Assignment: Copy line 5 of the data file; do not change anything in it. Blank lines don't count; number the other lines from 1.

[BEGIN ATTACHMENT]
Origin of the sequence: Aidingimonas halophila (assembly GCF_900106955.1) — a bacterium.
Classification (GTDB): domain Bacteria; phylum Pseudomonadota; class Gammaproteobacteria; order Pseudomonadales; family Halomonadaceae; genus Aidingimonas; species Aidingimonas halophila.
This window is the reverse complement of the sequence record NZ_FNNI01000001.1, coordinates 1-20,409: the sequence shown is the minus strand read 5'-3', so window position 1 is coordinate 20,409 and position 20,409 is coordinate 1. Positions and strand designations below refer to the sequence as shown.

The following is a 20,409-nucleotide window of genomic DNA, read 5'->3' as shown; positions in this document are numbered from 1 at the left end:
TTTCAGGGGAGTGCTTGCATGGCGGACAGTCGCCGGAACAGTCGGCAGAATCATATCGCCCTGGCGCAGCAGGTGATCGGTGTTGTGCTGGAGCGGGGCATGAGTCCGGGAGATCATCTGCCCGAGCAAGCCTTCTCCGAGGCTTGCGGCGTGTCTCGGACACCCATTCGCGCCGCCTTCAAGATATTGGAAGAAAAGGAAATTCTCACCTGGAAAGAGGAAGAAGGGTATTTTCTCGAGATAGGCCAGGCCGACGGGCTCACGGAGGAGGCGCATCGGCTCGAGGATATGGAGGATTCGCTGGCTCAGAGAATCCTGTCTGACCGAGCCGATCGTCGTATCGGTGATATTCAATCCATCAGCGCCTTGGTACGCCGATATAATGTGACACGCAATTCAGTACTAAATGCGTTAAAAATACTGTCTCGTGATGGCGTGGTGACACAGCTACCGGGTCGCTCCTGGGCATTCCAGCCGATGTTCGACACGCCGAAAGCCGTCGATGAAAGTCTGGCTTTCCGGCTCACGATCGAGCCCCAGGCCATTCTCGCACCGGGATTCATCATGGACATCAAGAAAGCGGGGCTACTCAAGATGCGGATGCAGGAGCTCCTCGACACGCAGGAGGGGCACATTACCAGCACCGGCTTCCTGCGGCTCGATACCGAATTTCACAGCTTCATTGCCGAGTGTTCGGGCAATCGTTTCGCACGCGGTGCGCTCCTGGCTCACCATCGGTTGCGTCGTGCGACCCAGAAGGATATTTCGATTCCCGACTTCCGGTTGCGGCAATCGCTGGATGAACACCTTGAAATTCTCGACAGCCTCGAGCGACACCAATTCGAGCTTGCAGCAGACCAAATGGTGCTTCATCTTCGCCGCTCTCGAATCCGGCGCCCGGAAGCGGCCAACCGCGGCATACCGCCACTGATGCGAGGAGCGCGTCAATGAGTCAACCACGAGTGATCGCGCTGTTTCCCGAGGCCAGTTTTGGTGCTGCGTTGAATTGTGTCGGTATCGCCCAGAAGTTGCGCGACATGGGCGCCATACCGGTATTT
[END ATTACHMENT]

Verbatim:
TTTCAGGGGAGTGCTTGCATGGCGGACAGTCGCCGGAACAGTCGGCAGAATCATATCGCCCTGGCGCAGCAGGTGATCGGTGTTGTGCTGGAGCGGGGCATGAGTCCGGGAGATCATCTGCCCGAGCAAGCCTTCTCCGAGGCTTGCGGCGTGTCTCGGACACCCATTCGCGCCGCCTTCAAGATATTGGAAGAAAAGGAAATTCTCACCTGGAAAGAGGAAGAAGGGTATTTTCTCGAGATAGGCCAGGCCGACGGGCTCACGGAGGAGGCGCATCGGCTCGAGGATATGGAGGATTCGCTGGCTCAGAGAATCCTGTCTGACCGAGCCGATCGTCGTATCGGTGATATTCAATCCATCAGCGCCTTGGTACGCCGATATAATGTGACACGCAATTCAGTACTAAATGCGTTAAAAATACTGTCTCGTGATGGCGTGGTGACACAGCTACCGGGTCGCTCCTGGGCATTCCAGCCGATGTTCGACACGCCGAAAGCCGTCGATGAAAGTCTGGCTTTCCGGCTCACGATCGAGCCCCAGGCCATTCTCGCACCGGGATTCATCATGGACATCAAGAAAGCGGGGCTACTCAAGATGCGGATGCAGGAGCTCCTCGACACGCAGGAGGGGCACATTACCAGCACCGGCTTCCTGCGGCTCGATACCGAATTTCACAGCTTCATTGCCGAGTGTTCGGGCAATCGTTTCGCACGCGGTGCGCTCCTGGCTCACCATCGGTTGCGTCGTGCGACCCAGAAGGATATTTCGATTCCCGACTTCCGGTTGCGGCAATCGCTGGATGAACACCTTGAAATTCTCGACAGCCTCGAGCGACACCAATTCGAGCTTGCAGCAGACCAAATGGTGCTTCATCTTCGCCGCTCTCGAATCCGGCGCCCGGAAGCGGCCAACCGCGGCATACCGCCACTGATGCGAGGAGCGCGTCAATGAGTCAACCACGAGTGATCGCGCTGTTTCCCGAGGCCAGTTTTGGTGCTGCGTTGAATTGTGTCGGTATCGCCCAGAAGTTGCGCGACATGGGCGCCATACCGGTATTT